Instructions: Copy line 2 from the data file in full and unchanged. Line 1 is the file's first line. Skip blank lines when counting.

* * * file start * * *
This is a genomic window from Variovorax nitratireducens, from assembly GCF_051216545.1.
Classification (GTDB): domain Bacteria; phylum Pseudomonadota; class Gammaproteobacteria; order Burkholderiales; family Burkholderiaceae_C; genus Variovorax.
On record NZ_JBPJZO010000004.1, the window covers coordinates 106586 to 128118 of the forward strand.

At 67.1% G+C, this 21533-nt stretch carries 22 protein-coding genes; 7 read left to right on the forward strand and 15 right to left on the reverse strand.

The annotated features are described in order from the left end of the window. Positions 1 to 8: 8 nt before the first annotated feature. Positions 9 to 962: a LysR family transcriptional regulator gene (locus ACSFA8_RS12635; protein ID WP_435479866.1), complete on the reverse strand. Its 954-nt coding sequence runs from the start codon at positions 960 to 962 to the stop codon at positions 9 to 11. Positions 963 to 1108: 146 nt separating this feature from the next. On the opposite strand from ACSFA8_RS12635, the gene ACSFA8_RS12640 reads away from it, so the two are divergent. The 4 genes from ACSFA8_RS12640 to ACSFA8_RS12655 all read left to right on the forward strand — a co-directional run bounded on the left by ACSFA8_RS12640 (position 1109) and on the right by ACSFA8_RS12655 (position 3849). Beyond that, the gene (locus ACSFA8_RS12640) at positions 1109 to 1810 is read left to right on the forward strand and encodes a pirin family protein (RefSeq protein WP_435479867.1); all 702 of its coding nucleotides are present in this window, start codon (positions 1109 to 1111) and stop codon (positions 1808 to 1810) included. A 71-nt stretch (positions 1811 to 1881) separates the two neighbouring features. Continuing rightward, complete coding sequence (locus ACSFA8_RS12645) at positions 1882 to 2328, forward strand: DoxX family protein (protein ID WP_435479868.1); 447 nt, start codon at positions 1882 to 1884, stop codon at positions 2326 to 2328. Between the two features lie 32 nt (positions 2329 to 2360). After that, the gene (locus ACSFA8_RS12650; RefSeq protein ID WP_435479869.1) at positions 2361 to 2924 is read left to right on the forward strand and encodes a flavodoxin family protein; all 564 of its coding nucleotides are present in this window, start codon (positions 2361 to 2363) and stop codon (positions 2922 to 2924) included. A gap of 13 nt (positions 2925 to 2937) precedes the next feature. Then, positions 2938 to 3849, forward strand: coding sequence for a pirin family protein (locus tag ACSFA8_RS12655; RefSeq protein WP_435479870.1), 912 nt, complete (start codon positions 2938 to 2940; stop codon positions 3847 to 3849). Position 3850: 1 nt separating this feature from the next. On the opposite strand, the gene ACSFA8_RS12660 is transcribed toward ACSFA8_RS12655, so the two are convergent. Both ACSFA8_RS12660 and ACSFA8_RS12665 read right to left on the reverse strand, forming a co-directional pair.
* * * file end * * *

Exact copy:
Classification (GTDB): domain Bacteria; phylum Pseudomonadota; class Gammaproteobacteria; order Burkholderiales; family Burkholderiaceae_C; genus Variovorax.